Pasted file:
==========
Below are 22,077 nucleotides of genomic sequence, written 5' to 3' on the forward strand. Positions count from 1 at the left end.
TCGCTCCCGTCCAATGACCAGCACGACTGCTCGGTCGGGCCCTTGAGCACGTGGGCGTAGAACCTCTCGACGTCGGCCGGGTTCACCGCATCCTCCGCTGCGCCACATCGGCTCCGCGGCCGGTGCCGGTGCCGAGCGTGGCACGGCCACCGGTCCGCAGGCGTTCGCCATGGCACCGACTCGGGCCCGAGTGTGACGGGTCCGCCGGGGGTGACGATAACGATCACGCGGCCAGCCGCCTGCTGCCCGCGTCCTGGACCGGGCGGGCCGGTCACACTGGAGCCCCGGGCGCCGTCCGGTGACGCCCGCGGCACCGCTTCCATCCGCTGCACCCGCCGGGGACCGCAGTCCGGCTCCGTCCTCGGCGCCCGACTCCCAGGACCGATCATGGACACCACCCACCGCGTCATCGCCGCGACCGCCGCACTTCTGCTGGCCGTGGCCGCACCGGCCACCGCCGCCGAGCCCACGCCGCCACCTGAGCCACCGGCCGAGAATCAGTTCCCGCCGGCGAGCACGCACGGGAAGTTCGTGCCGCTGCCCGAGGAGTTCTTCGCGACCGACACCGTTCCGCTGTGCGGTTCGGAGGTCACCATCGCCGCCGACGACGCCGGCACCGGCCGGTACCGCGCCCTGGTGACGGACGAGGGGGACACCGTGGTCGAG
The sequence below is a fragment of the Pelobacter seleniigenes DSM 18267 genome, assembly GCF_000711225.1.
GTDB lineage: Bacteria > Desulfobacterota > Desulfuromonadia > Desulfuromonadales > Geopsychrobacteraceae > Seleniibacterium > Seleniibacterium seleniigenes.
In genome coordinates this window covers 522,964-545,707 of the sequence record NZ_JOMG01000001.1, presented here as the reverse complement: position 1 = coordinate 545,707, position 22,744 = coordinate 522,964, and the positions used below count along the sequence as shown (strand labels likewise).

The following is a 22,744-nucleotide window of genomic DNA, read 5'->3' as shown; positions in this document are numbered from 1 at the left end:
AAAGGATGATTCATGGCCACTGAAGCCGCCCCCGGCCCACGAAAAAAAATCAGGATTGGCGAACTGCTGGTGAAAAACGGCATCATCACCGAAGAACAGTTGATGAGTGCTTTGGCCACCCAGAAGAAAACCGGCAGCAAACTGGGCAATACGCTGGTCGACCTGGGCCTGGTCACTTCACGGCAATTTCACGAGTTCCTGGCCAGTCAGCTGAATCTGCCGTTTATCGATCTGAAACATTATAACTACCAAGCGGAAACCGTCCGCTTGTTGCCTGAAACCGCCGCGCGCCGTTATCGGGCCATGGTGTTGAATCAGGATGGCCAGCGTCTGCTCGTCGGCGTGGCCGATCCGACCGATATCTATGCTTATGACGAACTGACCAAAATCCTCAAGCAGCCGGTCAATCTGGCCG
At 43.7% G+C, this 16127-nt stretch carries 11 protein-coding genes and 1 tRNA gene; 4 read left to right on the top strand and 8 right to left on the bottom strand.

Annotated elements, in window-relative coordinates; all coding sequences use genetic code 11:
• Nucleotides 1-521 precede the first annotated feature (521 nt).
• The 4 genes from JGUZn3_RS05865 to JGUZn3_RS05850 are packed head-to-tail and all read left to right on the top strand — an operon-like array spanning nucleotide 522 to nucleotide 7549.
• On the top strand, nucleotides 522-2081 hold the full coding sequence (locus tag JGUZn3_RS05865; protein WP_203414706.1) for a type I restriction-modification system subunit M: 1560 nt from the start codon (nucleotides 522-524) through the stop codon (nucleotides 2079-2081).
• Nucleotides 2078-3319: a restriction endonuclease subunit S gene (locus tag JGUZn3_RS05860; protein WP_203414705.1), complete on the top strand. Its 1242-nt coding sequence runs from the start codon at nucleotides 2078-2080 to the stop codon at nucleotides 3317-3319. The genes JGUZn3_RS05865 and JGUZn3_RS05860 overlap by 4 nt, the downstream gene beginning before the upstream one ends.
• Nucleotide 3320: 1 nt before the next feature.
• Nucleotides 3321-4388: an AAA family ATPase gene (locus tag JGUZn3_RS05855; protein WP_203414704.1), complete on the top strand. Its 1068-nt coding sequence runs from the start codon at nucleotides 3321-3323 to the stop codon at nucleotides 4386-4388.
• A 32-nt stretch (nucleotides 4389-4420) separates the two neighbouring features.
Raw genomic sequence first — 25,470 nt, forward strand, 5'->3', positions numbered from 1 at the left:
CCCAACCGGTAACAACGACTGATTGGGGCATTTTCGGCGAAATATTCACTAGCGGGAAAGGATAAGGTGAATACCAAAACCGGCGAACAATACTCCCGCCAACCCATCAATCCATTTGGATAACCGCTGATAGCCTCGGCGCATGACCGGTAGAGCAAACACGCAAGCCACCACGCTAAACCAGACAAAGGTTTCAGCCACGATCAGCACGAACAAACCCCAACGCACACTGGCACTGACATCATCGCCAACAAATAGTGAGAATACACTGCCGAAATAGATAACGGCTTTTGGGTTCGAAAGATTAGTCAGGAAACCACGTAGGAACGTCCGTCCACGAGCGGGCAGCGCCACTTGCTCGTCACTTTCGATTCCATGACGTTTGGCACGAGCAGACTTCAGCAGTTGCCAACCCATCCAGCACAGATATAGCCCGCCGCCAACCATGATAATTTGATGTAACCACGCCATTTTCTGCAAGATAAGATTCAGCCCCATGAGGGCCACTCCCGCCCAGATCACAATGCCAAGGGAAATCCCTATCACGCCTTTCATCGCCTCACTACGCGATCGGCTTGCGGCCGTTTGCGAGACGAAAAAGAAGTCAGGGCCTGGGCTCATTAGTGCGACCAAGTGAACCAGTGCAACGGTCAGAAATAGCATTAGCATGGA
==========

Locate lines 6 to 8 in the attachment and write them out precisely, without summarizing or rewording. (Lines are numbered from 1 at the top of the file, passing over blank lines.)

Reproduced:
The following is a 22,744-nucleotide window of genomic DNA, read 5'->3' as shown; positions in this document are numbered from 1 at the left end:
AAAGGATGATTCATGGCCACTGAAGCCGCCCCCGGCCCACGAAAAAAAATCAGGATTGGCGAACTGCTGGTGAAAAACGGCATCATCACCGAAGAACAGTTGATGAGTGCTTTGGCCACCCAGAAGAAAACCGGCAGCAAACTGGGCAATACGCTGGTCGACCTGGGCCTGGTCACTTCACGGCAATTTCACGAGTTCCTGGCCAGTCAGCTGAATCTGCCGTTTATCGATCTGAAACATTATAACTACCAAGCGGAAACCGTCCGCTTGTTGCCTGAAACCGCCGCGCGCCGTTATCGGGCCATGGTGTTGAATCAGGATGGCCAGCGTCTGCTCGTCGGCGTGGCCGATCCGACCGATATCTATGCTTATGACGAACTGACCAAAATCCTCAAGCAGCCGGTCAATCTGGCCG
At 43.7% G+C, this 16127-nt stretch carries 11 protein-coding genes and 1 tRNA gene; 4 read left to right on the top strand and 8 right to left on the bottom strand.